Labour’s EU policy: Early markers

Simon Usherwood |

A bit of tricky one, this. It partly explains the hiatus in posting of late, although that might also be down to the rubbish weather.

As we move towards a General Election, interest has naturally turned towards what a Labour government might look like and do. And EU policy is a recurring question.

On the one hand, the party played down the issue. It’s not that salient among voters; the party worries its views might dissuade swing voters; and the Conservatives will make full use of an ‘will of the people’ argument on any big changes in relations.

On the other, the relatively distant trading relationship with the EU is a deadweight cost to the economy, instinctive sympathies for close relations exist throughout the party leadership and there’s an incentive to demonstrate how to ‘make Brexit work’ is more than just about tone.

Which leaves observers in a position of some uncertainty.

I have yet to speak to anyone who thinks there is a more developed and ambitious EU policy within the party, awaiting the moment it can be unleashed, presumably after a crushing election victory.

At the same time, the piecemeal and hopeful approach of what we already know appears to be not fully fit for any constructive purpose. As Tim Shipman noted last week, it’s not enough to say that you’re not the Tories and hope everything falls into your lap. Both the EU and its member states have already secured their key objectives in the TCA/WA treaties, so the UK needs to have a more compelling sell if changes are to ensue.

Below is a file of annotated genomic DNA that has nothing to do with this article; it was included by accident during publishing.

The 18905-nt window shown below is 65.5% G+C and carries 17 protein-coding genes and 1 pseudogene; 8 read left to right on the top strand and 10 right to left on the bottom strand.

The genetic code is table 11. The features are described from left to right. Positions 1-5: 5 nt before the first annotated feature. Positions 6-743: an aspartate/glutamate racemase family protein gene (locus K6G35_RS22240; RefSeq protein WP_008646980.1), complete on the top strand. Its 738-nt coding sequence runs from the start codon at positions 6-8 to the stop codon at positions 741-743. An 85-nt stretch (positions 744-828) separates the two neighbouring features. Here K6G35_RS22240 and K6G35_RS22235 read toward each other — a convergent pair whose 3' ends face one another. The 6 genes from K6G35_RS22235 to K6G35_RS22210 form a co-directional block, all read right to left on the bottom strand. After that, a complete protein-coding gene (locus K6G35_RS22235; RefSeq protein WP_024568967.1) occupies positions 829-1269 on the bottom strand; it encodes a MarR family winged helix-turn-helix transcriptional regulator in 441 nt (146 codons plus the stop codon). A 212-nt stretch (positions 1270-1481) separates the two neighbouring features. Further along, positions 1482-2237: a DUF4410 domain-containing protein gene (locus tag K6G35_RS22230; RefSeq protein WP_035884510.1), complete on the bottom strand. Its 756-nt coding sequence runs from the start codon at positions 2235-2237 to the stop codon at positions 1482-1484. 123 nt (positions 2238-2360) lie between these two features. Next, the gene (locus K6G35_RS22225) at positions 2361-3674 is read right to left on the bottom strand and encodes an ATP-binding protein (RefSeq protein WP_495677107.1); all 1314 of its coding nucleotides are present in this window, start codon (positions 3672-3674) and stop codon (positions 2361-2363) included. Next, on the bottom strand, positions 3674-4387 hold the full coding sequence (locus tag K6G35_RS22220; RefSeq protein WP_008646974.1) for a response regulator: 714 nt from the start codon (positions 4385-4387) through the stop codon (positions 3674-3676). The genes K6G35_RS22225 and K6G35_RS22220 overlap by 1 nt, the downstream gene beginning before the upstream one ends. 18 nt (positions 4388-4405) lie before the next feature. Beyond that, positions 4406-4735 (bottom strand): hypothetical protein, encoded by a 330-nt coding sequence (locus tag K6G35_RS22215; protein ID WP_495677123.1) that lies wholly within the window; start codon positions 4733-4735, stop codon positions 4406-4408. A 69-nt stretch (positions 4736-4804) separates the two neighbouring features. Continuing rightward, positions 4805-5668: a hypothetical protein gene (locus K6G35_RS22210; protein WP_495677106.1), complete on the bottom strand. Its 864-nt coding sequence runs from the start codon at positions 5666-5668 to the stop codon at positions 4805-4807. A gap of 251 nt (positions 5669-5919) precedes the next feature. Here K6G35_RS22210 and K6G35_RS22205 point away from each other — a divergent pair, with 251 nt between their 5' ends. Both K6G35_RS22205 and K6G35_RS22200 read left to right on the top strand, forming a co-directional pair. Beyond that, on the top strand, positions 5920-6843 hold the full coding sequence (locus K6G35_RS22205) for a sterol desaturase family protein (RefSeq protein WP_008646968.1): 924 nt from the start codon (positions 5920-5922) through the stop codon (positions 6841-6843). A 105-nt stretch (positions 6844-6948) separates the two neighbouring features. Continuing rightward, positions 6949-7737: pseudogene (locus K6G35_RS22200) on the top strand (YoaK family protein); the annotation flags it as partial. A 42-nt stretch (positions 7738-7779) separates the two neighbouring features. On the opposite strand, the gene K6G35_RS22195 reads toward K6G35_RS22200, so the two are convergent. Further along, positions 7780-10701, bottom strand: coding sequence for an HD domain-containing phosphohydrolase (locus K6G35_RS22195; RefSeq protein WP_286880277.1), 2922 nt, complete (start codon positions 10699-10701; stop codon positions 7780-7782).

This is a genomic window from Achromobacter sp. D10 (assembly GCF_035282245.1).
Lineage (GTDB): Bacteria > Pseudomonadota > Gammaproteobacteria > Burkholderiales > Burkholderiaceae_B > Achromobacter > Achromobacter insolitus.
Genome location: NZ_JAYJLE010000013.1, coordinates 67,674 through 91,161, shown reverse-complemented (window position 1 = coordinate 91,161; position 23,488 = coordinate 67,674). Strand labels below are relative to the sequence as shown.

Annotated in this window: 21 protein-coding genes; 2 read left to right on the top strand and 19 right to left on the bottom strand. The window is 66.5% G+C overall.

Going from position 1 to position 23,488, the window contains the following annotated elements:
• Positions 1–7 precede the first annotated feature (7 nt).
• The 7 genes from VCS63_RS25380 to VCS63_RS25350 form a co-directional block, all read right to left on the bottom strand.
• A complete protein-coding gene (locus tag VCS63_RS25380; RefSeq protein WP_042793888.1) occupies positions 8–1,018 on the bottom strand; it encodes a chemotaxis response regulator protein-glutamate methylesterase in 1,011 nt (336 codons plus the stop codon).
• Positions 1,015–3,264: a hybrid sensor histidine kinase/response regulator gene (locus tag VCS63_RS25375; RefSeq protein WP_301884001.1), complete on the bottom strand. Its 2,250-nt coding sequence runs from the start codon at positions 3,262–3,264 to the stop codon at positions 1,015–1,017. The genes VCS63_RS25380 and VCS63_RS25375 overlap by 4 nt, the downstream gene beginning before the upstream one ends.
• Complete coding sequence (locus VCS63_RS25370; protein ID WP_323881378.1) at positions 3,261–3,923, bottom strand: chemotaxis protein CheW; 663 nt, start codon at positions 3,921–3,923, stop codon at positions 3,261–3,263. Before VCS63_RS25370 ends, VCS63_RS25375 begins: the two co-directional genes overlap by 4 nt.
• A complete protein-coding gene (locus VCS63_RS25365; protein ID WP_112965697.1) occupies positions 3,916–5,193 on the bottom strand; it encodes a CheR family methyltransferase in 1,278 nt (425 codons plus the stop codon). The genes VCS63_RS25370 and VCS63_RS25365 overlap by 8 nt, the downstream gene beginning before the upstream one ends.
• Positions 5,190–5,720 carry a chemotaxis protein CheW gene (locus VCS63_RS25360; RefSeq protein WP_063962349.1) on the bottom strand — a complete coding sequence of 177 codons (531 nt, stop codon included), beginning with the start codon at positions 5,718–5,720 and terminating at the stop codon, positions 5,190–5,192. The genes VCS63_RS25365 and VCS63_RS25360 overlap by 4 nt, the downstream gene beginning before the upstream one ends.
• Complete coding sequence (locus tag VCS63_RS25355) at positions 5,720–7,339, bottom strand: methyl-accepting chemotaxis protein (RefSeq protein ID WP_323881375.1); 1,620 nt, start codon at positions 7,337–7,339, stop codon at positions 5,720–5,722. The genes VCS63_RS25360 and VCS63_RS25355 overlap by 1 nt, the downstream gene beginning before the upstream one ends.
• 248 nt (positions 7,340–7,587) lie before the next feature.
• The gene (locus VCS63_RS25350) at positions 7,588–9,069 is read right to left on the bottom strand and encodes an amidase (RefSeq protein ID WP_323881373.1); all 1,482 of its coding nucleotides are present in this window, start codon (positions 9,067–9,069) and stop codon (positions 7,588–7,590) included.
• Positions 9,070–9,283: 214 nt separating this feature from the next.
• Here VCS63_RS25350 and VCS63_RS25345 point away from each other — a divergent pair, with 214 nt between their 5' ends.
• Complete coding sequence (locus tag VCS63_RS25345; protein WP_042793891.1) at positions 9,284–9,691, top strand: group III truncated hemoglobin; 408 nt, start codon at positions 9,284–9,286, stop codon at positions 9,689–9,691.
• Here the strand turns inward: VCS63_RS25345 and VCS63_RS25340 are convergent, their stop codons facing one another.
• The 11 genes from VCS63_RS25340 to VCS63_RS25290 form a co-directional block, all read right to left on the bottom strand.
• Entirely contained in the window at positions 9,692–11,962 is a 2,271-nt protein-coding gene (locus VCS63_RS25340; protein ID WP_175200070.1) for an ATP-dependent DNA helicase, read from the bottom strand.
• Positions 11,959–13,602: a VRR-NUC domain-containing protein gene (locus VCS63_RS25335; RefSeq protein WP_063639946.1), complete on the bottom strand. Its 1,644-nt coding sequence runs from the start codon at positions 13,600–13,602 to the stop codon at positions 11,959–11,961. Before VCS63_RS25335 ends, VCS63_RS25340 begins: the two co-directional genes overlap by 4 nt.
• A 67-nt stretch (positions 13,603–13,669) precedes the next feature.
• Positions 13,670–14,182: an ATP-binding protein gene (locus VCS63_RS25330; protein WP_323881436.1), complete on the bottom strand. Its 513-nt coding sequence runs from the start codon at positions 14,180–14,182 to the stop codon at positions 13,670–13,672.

All of which is a prelude to a graphic-in-progress.

Here I’ve try to gather all the public elements of Labour’s EU work in the post-Johnson period. That includes speeches substantively about the subject (although all of these drift off into broader framings to various degrees), policy statements and interactions with relevant people.

It’s a limited overview, since there are various other things going on that I’m aware of, but can’t easily substantiate. However, there’s nothing that suggests any significant divergence from the broad picture presented here: lots of getting-to-know-yous, warm words, but minimal policy development beyond that.

At a guess, the intention is to get a few (relatively) simple wins – on SPS, on security – and then to leave more involved options for the fabled second term. Of course, those more involved options are also the ones that need more time to negotiate, so whether anything significant could be wrapped up in time is a moot point right now.

But that is to miss the wider point, namely that while there is an agenda of strengthening the UK’s profile as a key partner, within which EU relations sit, the starting point is one of minimising spending of political capital, rather than a strategically-grounded reassessment.

That’s understandable from a political management perspective, but it runs the risk of leaving a Labour government underpreparing for handling any future bumps in the road, foreseen and unforeseen. Just as the Major government found that reactive European policy had its limits in the 1990s, so too might Starmer discover that leaning-in is the less politically-costly option in the long run.